#2 in our series of 2009 predictions
We’re not sure exactly what there is to recap about Microsoft Azure in 2008, other than the launch event, which certainly generated a lot of buzz.
A closer look by many generated more skepticism. Phil Wainewright said it best: “Whereas real cloud vendors release working services in beta on the same day they announce them, Microsoft simply announces what it’s going to do a year or two off in the future…. Ray Ozzie confessed that ‘the maturity of the things that we’ve got on them as this point in time is limited. It will be a different story a year from now. But I wouldn’t want to hold it for another year. So, we’re getting in the game.’”
So we’re keeping our expectations in check for Azure in 2009. CNET doesn’t expect web-based Office on Azure until 2010. There are only a handful of applications (nearly all Microsoft built) being demonstrated on Azure….the next generation of Live Meeting is supposedly up next.
Why the slow pace? Part of the explanation is certainly the scope and ambition of the Microsoft vision. Microsoft has a history of being late to markets that it eventually dominates, and we certainly don’t want to under-estimate the power of the resources Microsoft has at its disposal. Ray Ozzie is a visionary, and he’s charted out an ambitious course that will take decades to fully realize.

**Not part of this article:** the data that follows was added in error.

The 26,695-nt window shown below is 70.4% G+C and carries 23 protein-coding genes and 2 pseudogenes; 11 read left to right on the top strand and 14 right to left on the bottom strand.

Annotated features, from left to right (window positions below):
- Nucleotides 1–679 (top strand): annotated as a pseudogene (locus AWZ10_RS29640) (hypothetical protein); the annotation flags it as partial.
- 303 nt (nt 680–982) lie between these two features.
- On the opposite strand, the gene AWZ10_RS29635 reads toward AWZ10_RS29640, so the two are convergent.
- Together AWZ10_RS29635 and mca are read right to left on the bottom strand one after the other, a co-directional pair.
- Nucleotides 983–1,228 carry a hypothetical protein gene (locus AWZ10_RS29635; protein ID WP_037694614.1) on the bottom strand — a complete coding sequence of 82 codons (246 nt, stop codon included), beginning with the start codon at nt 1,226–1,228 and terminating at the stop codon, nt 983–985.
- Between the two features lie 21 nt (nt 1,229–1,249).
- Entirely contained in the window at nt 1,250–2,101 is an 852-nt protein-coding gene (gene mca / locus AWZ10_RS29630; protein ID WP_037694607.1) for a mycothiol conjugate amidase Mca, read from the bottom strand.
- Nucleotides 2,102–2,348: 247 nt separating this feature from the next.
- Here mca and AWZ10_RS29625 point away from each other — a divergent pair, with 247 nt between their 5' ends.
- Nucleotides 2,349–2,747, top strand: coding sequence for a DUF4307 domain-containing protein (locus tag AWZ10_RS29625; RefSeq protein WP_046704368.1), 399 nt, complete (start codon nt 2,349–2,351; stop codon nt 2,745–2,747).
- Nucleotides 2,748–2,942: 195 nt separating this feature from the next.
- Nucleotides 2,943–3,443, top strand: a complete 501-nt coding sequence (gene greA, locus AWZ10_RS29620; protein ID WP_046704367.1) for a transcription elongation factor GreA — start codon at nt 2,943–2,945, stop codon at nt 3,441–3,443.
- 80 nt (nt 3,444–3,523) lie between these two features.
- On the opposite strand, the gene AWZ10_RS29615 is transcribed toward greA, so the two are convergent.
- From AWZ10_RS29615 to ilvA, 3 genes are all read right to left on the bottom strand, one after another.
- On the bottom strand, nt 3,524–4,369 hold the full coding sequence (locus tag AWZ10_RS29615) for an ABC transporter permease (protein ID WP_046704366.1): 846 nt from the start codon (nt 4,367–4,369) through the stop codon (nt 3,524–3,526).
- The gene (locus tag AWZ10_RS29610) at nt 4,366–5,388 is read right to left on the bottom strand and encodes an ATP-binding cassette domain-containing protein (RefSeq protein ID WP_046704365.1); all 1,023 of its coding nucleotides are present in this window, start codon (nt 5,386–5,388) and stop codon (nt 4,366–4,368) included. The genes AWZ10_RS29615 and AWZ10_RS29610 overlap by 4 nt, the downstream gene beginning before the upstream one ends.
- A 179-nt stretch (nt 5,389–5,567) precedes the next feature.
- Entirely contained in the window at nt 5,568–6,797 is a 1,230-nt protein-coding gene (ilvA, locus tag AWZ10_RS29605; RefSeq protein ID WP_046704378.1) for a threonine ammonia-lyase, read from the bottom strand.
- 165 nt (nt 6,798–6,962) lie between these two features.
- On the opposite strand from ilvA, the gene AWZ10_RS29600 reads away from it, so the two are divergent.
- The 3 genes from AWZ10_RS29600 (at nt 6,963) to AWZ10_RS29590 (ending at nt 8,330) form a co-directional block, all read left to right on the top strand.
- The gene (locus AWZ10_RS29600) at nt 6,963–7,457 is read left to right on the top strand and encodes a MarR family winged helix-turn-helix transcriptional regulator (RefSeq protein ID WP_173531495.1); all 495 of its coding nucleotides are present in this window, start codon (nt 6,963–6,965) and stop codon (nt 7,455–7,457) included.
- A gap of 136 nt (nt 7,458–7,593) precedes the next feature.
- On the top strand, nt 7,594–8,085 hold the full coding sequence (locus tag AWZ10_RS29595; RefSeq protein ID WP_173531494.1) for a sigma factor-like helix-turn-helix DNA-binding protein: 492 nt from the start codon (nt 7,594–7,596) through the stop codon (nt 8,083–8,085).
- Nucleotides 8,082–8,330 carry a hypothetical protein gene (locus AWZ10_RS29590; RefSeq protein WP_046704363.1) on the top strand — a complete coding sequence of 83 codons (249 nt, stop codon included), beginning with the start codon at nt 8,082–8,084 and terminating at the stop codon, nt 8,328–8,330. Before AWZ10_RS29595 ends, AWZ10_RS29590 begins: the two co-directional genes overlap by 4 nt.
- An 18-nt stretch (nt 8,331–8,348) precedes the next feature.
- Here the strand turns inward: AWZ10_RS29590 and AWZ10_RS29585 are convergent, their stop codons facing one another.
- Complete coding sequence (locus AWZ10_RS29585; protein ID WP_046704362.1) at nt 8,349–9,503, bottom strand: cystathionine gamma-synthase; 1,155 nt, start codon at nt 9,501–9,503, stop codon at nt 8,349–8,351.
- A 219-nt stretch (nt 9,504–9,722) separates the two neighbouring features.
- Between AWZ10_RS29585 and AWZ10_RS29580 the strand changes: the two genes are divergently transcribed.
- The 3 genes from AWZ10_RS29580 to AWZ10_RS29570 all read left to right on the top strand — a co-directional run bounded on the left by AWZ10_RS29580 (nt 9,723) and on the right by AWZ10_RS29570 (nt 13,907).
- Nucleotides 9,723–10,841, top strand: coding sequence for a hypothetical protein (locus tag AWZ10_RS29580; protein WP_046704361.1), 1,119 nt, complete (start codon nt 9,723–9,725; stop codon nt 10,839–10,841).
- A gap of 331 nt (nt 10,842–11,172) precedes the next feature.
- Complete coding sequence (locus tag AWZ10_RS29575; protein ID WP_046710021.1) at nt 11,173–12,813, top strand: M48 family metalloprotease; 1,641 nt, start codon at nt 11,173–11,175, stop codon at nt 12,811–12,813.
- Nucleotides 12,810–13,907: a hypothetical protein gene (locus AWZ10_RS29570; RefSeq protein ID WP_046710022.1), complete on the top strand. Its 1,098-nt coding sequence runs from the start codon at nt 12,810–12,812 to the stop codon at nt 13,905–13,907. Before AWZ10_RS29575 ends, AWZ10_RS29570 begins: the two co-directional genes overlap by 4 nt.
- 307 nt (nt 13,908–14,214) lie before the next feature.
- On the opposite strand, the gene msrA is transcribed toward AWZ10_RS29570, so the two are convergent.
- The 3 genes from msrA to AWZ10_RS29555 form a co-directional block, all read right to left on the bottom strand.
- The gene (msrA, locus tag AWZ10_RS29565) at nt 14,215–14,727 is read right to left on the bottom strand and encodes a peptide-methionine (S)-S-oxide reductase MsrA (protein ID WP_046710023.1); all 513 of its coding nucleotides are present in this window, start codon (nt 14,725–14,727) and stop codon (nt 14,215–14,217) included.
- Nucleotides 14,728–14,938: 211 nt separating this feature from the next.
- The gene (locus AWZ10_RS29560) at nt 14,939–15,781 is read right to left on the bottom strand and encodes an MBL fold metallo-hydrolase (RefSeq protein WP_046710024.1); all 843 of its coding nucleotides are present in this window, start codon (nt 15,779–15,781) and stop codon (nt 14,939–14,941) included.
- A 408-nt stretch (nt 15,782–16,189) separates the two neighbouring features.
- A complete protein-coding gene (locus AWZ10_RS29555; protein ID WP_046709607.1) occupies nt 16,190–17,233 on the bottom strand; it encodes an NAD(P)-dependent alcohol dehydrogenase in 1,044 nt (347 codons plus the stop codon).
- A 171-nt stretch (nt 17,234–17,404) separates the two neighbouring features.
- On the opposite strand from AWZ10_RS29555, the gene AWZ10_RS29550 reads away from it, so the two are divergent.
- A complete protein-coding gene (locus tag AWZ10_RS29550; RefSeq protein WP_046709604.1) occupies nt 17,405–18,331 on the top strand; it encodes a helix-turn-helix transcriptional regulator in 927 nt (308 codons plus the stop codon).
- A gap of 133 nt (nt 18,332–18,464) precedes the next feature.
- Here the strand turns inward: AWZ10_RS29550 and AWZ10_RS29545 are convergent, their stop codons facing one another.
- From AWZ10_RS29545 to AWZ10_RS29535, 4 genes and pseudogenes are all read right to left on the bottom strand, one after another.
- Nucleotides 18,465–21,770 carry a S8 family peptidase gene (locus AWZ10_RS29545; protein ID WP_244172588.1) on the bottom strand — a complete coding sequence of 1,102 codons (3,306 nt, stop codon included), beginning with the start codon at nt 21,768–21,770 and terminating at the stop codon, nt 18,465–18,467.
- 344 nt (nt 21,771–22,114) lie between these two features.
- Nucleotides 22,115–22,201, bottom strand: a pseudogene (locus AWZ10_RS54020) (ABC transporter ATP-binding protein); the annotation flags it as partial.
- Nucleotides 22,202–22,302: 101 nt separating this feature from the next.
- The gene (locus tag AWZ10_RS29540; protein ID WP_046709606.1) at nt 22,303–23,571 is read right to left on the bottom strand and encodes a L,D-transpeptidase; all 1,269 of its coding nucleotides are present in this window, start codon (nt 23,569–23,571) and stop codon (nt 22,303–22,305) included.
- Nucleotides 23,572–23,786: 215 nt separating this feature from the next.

But we think there’s more to it than that. The last 2 years have shown us how challenging it is to play in both the cloud and client-based worlds. We’re written about the challenges SAP has faced building new business models without disrupting their core business. Microsoft will face the same challenges. This tension between wanting to play in the cloud without damaging its cash cows is the reason that it has taken Microsoft so long to even start talking about Azure.
Given this conflict, we don’t expect much from Azure in 2009. Microsoft will use it as a platform for some of its own services, but will face huge go-to-market conflict in rolling these out to customers. Microsoft’s developer community will face the same conflicts, and will be unsure how to focus their
investments. The hundreds of companies that make their living hosting Microsoft Exchange servers have the most to lose—Exchange and Sharepoint are likely to be the first applications ported to Azure (exhibit A of the types of conflict Microsoft will encounter as they roll out Azure).
What it means for customers
The big news for customers out of Microsoft Azure is validation of the cloud computing model. The entire IT industry is FINALLY unanimous in acknowledging that the future of enterprise computing lies in the cloud. Microsoft, IBM, SAP, Oracle—all have now told their customers that they need to be thinking about cloud computing.
So the real question for the enterprise is how to get started. That’s a question that we at Appirio love to help customers answer. Unfortunately, the answer is probably NOT with Microsoft Azure.